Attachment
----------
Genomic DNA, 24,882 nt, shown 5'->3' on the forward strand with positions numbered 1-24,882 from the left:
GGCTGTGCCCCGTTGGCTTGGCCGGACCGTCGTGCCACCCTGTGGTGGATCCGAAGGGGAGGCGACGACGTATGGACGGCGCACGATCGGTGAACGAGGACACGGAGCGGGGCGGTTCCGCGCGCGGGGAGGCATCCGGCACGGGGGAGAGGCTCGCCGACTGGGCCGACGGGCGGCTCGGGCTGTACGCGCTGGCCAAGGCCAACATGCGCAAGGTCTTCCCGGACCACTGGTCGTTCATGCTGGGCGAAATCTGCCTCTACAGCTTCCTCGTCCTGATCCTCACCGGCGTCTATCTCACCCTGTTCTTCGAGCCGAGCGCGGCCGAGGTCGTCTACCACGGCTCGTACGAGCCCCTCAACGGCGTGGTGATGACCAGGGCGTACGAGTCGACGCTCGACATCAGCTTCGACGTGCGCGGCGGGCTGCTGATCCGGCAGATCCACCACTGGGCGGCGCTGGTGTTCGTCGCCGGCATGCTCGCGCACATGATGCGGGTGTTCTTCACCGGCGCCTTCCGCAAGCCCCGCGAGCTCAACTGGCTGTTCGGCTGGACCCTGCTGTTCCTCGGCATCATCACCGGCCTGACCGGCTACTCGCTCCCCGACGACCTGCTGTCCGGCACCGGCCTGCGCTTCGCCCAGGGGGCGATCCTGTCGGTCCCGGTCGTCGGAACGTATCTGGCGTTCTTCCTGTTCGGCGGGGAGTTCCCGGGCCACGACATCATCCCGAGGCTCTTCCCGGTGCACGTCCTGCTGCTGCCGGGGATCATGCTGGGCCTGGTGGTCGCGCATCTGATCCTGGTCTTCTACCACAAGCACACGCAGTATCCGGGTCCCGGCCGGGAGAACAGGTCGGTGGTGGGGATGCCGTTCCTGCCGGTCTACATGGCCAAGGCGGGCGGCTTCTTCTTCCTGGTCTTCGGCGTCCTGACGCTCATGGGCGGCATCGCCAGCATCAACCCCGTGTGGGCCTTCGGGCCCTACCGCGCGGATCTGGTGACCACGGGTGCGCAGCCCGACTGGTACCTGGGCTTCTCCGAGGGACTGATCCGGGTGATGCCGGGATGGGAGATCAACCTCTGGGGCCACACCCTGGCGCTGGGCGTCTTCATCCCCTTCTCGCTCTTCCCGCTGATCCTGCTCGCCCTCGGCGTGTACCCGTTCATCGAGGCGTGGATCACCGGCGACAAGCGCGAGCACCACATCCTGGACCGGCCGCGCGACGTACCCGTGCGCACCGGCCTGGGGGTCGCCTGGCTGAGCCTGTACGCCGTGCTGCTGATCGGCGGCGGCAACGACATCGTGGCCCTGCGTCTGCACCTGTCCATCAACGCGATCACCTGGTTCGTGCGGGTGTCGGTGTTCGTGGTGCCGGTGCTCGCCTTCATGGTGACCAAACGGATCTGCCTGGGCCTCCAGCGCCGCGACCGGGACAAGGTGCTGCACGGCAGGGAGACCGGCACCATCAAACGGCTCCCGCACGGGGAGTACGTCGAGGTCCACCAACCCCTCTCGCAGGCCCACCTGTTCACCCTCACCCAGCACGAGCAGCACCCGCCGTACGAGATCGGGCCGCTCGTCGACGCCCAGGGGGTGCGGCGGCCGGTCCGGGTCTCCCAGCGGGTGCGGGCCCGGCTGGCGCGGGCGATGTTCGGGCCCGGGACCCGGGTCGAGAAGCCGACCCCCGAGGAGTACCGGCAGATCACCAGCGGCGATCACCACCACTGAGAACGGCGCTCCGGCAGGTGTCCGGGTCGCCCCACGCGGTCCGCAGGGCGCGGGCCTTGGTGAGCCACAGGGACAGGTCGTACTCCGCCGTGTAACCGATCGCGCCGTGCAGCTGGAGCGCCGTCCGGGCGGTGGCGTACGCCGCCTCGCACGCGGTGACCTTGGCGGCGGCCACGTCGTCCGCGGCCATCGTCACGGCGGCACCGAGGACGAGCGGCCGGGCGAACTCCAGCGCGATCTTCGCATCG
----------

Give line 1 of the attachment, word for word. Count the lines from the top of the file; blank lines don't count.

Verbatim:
Genomic DNA, 24,882 nt, shown 5'->3' on the forward strand with positions numbered 1-24,882 from the left: